Ménière’s disease There is an increased prevalence of migraine in patients with Ménière’s disease and migraine leads to a greater susceptibility of developing Ménière’s disease. But they can be distinguished. Migraine-associated vertigo may go on for days, weeks, months, even years, whereas Ménière’s disease never goes on longer than 24 hours.[2]

Motion sickness is more prevalent in patients with migraine.[2]

Psychiatric syndromes Dizziness and spinning vertigo are the second most common symptom of panic attacks, and they can also present as a symptom of major depression. Migraine is a risk factor for developing major depression and panic disorder and vice versa.[2]


Lembert and Neuhauser propose criteria for definite and probable migraine-associated vertigo.[9]

A diagnosis of definite migraine-associated vertigo includes a case history of

  • episodic vestibular symptoms of at least moderate severity;
  • current or previous history of migraine according to the 2004 criteria of the HIS (Headache International Society);
  • one of the following migrainous symptoms during two or more attacks of vertigo: migrainous headache, photophobia, phonophobia, visual or other auras; and
  • other causes ruled out by appropriate investigations.

A diagnosis of probable migraine-associated vertigoincludes a case history of episodic vestibular symptoms of at least moderate severity and one of the following:

  • current or previous history of migraine according to the 2004 criteria of HIS;
  • migrainous symptoms during vestibular symptoms;
  • migraine precipitants of vertigo in more than 50% of attacks, such as food triggers, sleep irregularities, or hormonal change;
  • response to migraine medications in more than 50% of attacks; and
  • other causes ruled out by appropriate investigations.

Note that, in both of the above criteria, headache is not required to make the diagnosis of migraine-associated vertigo.[10][11].

They add that, in patients with a clear-cut history, no vestibular tests are required. Other historical criteria which are helpful in making the diagnosis of migraine-associated vertigo are vertiginous symptoms throughout the patient’s entire life, a long history of motion intolerance, sensitivity to environmental stimuli, illusions of motion of the environment, and vertigo that awakens the patient.[12]


Treatment of migraine-associated vertigo is the same as the treatment for migraine in general.


Abortive treatments

The vasoconstrictors DHE, ergotamine, isometheptene constrict blood vessels of the brain. Triptans, such as rizatriptan (Maxalt), eletriptan (Relpax), sumatriptan (Imitrex), zolmitriptan (Zomig), and naratriptan (Amerge) bind to serotonin receptors, reducing pain by blocking TNC and reducing secondary sensitization.[13]

Prophylactic approaches

It is recommended to quit all food triggers for three months as a trial preventative approach. Proposed migraine trigger substances include caffeine, chocolate, MSG, processed meats and fish, fermented dairy products, nuts, alcohol and vinegar, citrus fruits, dried fruits along with some other fruits, some vegetables, especially onions, yeast, and aspartame. The three major substances thought to be causative triggers are histamine, phenylethylamine, and tyramine.

If after three months, there is no clear improvement, the patient will move on to prophylactic medications. If, however, there is significant help with the removal of trigger foods, the job is to add back foods, one at a time, to find out which, if any, is the culprit (or are the culprits).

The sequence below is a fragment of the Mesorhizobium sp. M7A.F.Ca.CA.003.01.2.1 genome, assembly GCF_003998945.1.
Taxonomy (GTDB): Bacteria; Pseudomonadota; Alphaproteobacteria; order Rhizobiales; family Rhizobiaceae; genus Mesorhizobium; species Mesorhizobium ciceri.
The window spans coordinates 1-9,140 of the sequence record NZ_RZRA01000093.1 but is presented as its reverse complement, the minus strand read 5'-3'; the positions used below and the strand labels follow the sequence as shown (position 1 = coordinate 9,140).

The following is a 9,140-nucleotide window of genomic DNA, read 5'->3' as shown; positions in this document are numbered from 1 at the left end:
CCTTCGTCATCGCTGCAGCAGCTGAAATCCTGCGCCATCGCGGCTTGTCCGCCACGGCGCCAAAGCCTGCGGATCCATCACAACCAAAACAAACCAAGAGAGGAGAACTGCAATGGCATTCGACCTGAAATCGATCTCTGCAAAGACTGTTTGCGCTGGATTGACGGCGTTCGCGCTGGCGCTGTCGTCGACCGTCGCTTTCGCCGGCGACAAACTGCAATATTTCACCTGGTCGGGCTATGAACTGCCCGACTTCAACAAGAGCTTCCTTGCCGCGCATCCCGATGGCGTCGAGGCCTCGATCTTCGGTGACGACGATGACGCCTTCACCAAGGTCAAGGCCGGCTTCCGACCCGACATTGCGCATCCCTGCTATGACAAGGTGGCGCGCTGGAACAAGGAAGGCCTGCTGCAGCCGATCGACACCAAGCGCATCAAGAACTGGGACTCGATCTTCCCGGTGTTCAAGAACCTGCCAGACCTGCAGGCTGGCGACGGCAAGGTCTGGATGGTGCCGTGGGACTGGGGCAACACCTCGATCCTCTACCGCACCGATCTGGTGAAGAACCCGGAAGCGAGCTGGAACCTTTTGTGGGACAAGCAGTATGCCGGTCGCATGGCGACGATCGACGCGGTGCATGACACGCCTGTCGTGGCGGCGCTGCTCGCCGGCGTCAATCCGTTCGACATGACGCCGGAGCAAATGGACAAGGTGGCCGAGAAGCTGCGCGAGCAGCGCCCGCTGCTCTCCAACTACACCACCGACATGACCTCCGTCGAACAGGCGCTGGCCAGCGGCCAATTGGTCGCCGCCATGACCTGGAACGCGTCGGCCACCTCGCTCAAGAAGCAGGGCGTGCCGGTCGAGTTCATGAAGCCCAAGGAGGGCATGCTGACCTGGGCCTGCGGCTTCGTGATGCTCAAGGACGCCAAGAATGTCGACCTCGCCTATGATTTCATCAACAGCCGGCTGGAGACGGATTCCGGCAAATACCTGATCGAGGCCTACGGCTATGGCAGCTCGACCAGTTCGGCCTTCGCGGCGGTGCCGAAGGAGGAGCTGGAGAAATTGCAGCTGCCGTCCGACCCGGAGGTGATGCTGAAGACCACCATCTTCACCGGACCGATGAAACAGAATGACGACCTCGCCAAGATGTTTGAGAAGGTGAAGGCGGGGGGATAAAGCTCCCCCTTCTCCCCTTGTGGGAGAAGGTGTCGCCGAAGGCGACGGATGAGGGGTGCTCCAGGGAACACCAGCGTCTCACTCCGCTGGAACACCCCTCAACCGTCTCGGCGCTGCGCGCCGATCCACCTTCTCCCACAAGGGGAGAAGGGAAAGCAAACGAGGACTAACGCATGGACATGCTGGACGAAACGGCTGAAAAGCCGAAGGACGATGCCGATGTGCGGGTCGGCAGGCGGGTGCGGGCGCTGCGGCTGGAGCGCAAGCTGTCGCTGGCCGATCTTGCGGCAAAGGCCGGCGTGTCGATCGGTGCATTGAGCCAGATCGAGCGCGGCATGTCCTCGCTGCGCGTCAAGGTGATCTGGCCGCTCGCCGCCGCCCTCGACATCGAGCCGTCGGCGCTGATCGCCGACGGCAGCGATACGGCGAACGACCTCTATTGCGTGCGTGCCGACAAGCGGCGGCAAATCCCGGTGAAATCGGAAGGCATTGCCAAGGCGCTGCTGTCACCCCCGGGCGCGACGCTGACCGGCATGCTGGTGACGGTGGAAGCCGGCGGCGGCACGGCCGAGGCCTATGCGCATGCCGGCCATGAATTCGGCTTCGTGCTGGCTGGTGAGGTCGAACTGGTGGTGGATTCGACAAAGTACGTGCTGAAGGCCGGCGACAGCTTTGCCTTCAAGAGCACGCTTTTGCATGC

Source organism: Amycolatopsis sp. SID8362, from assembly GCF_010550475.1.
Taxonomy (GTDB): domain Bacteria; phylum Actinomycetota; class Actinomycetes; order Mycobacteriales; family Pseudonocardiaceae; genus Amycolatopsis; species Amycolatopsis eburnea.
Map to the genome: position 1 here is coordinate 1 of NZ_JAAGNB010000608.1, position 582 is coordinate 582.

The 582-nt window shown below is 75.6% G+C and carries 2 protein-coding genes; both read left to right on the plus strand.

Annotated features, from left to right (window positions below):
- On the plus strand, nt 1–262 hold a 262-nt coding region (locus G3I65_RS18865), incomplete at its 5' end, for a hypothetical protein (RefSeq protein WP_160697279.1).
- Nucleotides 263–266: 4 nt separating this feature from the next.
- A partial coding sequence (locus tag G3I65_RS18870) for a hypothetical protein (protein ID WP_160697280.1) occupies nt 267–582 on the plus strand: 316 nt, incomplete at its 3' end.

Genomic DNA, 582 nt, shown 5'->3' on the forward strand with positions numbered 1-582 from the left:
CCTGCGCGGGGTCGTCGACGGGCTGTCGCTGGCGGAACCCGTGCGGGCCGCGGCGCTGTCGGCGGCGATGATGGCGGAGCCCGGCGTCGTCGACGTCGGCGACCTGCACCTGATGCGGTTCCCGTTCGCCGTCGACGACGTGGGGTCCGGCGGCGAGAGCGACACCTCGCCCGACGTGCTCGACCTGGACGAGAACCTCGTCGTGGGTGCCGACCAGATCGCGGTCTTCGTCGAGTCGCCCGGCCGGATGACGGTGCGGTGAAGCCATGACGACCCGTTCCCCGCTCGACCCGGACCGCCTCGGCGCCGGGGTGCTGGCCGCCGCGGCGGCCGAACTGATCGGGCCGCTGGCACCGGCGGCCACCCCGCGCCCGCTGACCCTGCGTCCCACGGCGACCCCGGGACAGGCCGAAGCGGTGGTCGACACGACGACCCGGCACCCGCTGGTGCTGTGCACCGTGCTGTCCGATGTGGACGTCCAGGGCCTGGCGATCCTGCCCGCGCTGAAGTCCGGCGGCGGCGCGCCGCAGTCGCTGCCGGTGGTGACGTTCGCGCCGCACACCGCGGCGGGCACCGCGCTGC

Prophylactic medications

According to Hain, the mechanisms of most of the prophylactic medications are not well understood, but they all work about 75% of the time and take weeks to months to work. [14] He categorizes prophylactic medications as follows:[15]

CSD blockers: Anticonvulsants. These probably raise the threshold for CSDand include the following: Topiramate (Topamax) is about 75% effective. Side effects include, but are not limited to, weight loss, hair loss, speech disturbance, difficulty in word-finding and tingling in the hands and feet. Other anticonvulsants used include: gabapentin (Neurontin), divalproex sodium (Depakote) and levetiracetam (Keppra).

Mysterious mechanism agents: Beta blockers and L-channel calcium channel blockers Beta blockers are 75% effective though the mechanism of action is unclear. Any beta blocker will work: propranolol, metoprolol, or atenolol. Side effects include fatigue, slow pulse and hypotension. It takes one month for them to work.

L-channel calcium channel blockers including: Verapamil is 75% effective. The mechanism is not well understood, although it possibly blocks TNC or possibly relates to the calcium channel gene. It takes two weeks to work. The main side effect is constipation.

Neurochemical modulators: Antidepressants Venlafaxine (Effexor) is 80% effective. The mechanism is not very clear. Effexor is an SNRI and SSRI. It is very useful in managing the sensory amplifications seen in migraine. It is inexpensive. The side effects are minor. However, high doses have a difficult withdrawal syndrome.

Tricyclics – amitriptyline/nortriptyline. Hain calls these “messy agents.” They work as central antihistamines, affecting norepinephrine and serotonin receptors.


Riboflavin has been rigorously studied and has demonstrated a reduction of migraine days and hours by 44%, although with no reduction in intensity of the headache. [16]


  1. ^ a b Brantberg K, Trees N, Baloh RW. Acta Oto-Laryngologica. 2005:125;276-79
  2. ^ a b c d e f g h Lempert T, Neuhauser H. J Neurol. 2009:DOI 10.1007/s00415-009-0149-2
  3. ^ Crevit L, Bosman T, Paemeleire K. Letter to the Editor. Clinical Neurology and Neurosurgery. Elsevier. 2005:.08.005
  4. ^ Lempert T, Neuhauser H. Migrainous Vertigo. Neurol Clin. 2005:23;715-30
  5. ^ Hain T, Carey J. Florida Spring 2008 Conference Migraine-Associated Vertigo
  6. ^ Benson AG, Chark DW, Djalilian HR, Robbins WK, Battista RA. Migraine-Associated Vertigo. [1]
  7. ^ Lempert T, Neuhauser H. Migrainous Vertigo. Neurol Clin. 2005:23;715-30
  8. ^ Neuhauser H, Lempert T. Vertigo and dizziness related to migraine: a diagnostic challenge. Cephalgia. London. 2004:24;83-91 London.
  9. ^ Lempert T, Neuhauser H. Migrainous Vertigo. Neurol Clin. 2005:23;715-30
  10. ^ Lempert T, Neuhauser H. Migrainous Vertigo. Neurol Clin. 2005:23;715-30
  11. ^ Benson AG, Chark DW, Djalilian HR, Robbins WK, Battista RA. Migraine-Associated Vertigo.[2]
  12. ^ Benson AG, Chark DW, Djalilian HR, Robbins WK, Battista RA. Migraine-Associated Vertigo. [3]
  13. ^ Hain T, Carey J. Florida Spring 2008 Conference Migraine-Associated Vertigo
  14. ^ Hain T, Carey J. Florida Spring 2008 Conference Migraine-Associated Vertigo
  15. ^ Hain T, Carey J. Florida Spring 2008 Conference Migraine-Associated Vertigo
  16. ^ Reuter Boehnke C, Reuter U, Flach U, Schuh-Hifer S, Einhaupl KM, Arnold G. High-dose riboflavin treatment is efficacious in migraine prophylaxis: an open study in a tertiary care centre. European Journal of Neurology. 2004:11;475-77